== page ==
How to Get a Business Loan for a Restaurant?

If you think you might want a loan for your restaurant, there are a few prerequisites to understand. First, assess your business prospects. Lenders want to place their money with businesses that are in good health and are likely to pay them back. You’ll need to assemble financial information to prove you meet that standard.

Do you have a record of recent profit? Can you demonstrate through your books that you take in more than you spend on a regular basis?

Your cash flow statement is a good place to look for this information. Once you can demonstrate that you have a profitable operation, turn your attention to the future. What projections can you make for your grow over the next one to five years?

Let’s assume you have both solid profitability and encouraging growth prospects.

The next step in preparing to take out a loan is to understand your creditworthiness.

In the US, this is handily encapsulated in your credit rating, a single numerical score provided by the three major credit rating bureaus. According to Equifax, a credit rating above 670 is typically considered good, while scores above 740 are very good, and above 800 is excellent.

A second factor to consider is your collateral. What valuable assets could you offer to a lender to secure your loan? The better the collateral you post, the more likely you are to find a lender.

4 Major Types of Restaurant Business Loans

There are four major types of restaurant loans to consider: small business loans, a business line of credit, a traditional commercial loan, and business credit cards.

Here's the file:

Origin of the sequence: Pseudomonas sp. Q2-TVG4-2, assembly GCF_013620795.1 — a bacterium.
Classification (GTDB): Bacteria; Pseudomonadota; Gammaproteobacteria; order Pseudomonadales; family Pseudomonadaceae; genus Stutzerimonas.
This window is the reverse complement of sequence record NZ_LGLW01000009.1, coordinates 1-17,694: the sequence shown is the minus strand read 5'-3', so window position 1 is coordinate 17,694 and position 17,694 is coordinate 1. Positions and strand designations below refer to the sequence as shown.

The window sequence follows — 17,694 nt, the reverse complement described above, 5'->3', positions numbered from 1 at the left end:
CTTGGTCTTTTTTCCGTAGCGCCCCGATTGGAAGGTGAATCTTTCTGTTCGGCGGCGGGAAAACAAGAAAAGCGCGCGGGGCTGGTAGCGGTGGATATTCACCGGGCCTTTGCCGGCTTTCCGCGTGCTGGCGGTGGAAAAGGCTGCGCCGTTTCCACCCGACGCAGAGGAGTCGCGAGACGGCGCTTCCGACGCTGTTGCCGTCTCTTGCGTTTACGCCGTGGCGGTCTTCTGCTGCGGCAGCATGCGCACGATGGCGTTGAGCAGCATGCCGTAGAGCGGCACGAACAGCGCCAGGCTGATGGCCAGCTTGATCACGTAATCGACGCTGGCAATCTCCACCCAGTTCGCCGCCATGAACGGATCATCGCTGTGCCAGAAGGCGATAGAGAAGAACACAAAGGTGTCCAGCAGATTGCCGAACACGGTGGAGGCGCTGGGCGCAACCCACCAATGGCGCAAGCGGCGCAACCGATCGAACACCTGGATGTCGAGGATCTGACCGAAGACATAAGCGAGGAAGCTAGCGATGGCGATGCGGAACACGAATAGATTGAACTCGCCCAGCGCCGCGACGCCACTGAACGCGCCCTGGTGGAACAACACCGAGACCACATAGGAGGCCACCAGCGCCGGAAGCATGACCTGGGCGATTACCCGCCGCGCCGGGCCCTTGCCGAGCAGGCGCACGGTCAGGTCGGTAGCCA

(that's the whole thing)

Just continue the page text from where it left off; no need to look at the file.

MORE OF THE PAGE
SBA Loans for Restaurants

The US government supports credit provision to small businesses through the Small Business Administration (SBA). The SBA will guarantee eligible loans, thereby reducing risk for lenders and incentivizing them to work with small businesses.

The process to secure an SBA loan begins with making an application to a private lender that partners with the SBA—which in the US is most banks and credit unions. If you can show strong personal and business finances and are willing to personally guarantee the loan, SBA-affiliated lenders are likely to work with you. There are many types of SBA loans, ranging from SBA microloans (below $50,000) to the more common SBA 7(A) loans of up to $5 million.

Business Line of Credit/Working Capital Loan

Working capital or business lines of credit are intended to help cover regular operational expenses such as payroll, rent or inventory costs. You wouldn’t use them to finance large one-off expenses like a land purchase or expansion to a second location.

The lending standards for lines of credit vary by lender, but in general you should be able to demonstrate a strong financial position that gives them confidence you’ll have the cash available to meet your loan obligations. One nice feature of a line of credit is that it functions like a creditcard, allowing you to spend more as you repay previous balances.

Traditional Commercial Loan

The most common loan offering from banks and credit unions is the commercial loan. The amount and repayment period depends on your negotiations, but the basic structure is consistent: the lender will go through a careful inspection of your finances to assure themselves that you are credit-worthy, will demand collateral, and will offer a modest interest rate that averages 6 to 8%, while accommodating large loan totals.

The commercial lending process demands high credit scores and the patience to wait for up to six months for a loan to close, but if you can meet this bar, the terms are attractive.

Business Credit Cards

We’d be remiss not to mention one of the most common sources of financing for small businesses: the credit card. Business credit cards are widely available and offer quick and easy access to moderate sums of money. Their major downside is that the interest rate is typically high, making credit cards an expensive method of financing.

If you have to cover a short-term expense and will quickly be able to repay the balance, a credit card can be a convenient option. Be careful not to fall into the trap of carrying large ongoing balances at high interest.

Specific Capital Needs for Restaurants